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The parents' guide to what's in this movie.
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What parents need to know
Parents need to know that The Invisible Man is officially a remake of the classic 1933 Universal monster movie (based on an H.G. Wells story) but is an almost entirely new blend of sci-fi and horror. Expect intense violence: Women are punched, dragged, and thrown by invisible forces; throats are sliced (with spurting blood); a man is beaten relentlessly with more blood, guns, and shooting; characters die; and more. Language includes uses of "f--k," "motherf----r," and "ass." Characters are dosed with Diazepam (an anxiety drug that causes drowsiness), and a bottle of champagne is shown, followed by characters saying they have hangovers. Sex isn't an issue, but a married couple is shown sleeping in bed, and a woman is said to be pregnant. There are a few story flaws, but the production is excellent overall, with an interesting female lead.
- Parents say
- Kids say
What's the story?
In THE INVISIBLE MAN, Cecilia (Elisabeth Moss) creeps out of bed, leaving behind her sleeping, drugged husband, Adrian (Oliver Jackson-Cohen), and sneaks away from his Stinson Beach mansion. Staying with friends -- police officer James (Aldis Hodge) and his teen daughter, Sydney (Storm Reid) -- Cecilia worries that the abusive, controlling Adrian will come after her. But before long she learns that Adrian is dead, having taken his own life. Soon accidents and other strange things start happening, and as they become more serious, Cecilia begins to suspect that Adrian is somehow not dead and is able to make himself invisible. However, convincing anyone of that scenario proves difficult, especially when all the evidence of a brutal murder points toward Cecilia.
Is it any good?
With this updated take on the H.G. Wells tale, writer-director Leigh Whannell has done just about everything right, delivering a tense, clever thriller with touches of both horror and sci-fi. Officially a remake of James Whale's classic 1933 Universal monster movie, this version of The Invisible Man retains the idea of the invisible person being murderously psychotic but combines it with paranoid, "falsely accused" touches right out of Alfred Hitchcock or Fritz Lang. Whannell (Insidious: Chapter 3, Upgrade) uses a wide-screen frame to brilliant effect, creating suspense with large, empty spaces and with red herrings, such as mannequins or creepy sculptures.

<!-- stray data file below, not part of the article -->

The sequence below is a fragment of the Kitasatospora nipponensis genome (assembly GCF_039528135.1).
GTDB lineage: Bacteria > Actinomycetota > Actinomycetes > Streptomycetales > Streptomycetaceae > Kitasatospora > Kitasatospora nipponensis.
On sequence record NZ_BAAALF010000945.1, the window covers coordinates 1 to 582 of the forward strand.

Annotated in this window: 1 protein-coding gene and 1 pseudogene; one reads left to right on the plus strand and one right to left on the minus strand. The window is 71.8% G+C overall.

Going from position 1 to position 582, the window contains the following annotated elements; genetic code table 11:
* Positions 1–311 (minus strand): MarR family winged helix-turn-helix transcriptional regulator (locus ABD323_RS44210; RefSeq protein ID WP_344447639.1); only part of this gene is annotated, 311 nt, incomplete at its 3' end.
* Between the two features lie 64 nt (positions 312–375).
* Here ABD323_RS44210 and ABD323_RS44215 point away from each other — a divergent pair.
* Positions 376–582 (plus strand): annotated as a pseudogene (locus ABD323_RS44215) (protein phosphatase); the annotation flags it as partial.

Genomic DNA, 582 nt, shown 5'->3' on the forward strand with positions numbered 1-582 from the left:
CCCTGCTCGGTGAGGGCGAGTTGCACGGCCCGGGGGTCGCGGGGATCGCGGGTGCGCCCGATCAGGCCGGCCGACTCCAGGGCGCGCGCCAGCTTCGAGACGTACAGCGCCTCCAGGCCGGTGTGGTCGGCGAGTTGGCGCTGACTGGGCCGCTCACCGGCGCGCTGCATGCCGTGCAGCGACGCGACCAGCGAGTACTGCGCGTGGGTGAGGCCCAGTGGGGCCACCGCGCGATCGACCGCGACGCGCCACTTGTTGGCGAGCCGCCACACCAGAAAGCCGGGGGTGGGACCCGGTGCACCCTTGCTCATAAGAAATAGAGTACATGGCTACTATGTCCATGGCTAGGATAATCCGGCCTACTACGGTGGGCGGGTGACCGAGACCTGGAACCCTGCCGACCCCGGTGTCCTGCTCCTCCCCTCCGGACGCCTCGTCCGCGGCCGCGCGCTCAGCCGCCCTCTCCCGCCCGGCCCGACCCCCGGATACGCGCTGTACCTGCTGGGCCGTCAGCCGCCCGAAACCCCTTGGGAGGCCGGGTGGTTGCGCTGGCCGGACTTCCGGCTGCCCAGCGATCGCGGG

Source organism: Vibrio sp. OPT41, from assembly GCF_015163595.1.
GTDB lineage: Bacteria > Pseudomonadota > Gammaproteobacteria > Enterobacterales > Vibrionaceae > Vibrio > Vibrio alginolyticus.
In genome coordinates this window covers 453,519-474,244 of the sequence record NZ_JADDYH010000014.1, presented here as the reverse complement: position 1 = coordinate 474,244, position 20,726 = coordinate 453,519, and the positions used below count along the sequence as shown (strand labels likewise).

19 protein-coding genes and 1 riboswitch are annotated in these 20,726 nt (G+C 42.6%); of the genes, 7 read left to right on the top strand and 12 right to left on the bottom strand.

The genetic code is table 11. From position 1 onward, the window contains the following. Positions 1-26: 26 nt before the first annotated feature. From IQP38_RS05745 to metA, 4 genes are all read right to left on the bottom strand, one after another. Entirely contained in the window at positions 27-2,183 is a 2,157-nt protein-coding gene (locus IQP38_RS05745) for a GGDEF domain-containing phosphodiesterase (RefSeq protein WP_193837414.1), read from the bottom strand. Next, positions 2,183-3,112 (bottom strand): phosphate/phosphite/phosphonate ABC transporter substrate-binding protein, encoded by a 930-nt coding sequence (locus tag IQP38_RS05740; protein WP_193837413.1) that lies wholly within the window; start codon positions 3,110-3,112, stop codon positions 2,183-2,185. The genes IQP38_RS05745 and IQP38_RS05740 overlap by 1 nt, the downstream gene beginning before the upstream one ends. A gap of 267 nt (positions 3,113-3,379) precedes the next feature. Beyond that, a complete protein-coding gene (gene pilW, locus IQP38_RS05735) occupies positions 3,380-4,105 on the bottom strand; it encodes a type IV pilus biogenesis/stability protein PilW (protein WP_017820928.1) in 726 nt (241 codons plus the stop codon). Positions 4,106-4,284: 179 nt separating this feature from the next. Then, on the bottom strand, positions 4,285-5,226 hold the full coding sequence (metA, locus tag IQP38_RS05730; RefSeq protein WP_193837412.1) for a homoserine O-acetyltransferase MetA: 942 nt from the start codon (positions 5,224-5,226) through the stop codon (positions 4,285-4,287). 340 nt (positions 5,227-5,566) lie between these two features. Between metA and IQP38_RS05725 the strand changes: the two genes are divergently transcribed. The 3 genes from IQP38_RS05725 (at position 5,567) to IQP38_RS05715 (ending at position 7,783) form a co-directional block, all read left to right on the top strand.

The movie's use of sound and music is also superb; Benjamin Wallfisch's edgy, scraping score seems to come from everywhere at once. The visual effects are inspired, and this is the first time in an Invisible Man movie that invisibility isn't created by chemicals. Moss is another magnificent touch. Not only does she give a concentrated, fully rounded performance, but her character is fascinatingly flawed and appealingly tough. The only real issues with the film reveal themselves as the story comes to a head, and certain details become just a little less air-tight. But this is easily forgivable given the fine craftsmanship in all other areas of The Invisible Man.
Talk to your kids about ...
Why is revenge so appealing as a story driver? How does revenge end for the main character in this case? How does revenge usually work in real life?
How does this story compare to the original Invisible Man movie? The novel? What's been changed or updated?
Is the movie scary? What's the appeal of horror movies?
How does the movie show diversity? Are all of the characters three-dimensional? Did you notice any stereotypes?
- In theaters: February 28, 2020
- On DVD or streaming: May 26, 2020
- Cast: Elisabeth Moss, Oliver Jackson-Cohen, Aldis Hodge
- Director: Leigh Whannell
- Studio: Universal Pictures
- Genre: Horror
- Topics: Book Characters
- Run time: 110 minutes
- MPAA rating: R
- MPAA explanation: some strong bloody violence, and language
- Last updated: May 26, 2020
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Common Sense Media's unbiased ratings are created by expert reviewers and aren't influenced by the product's creators or by any of our funders, affiliates, or partners.
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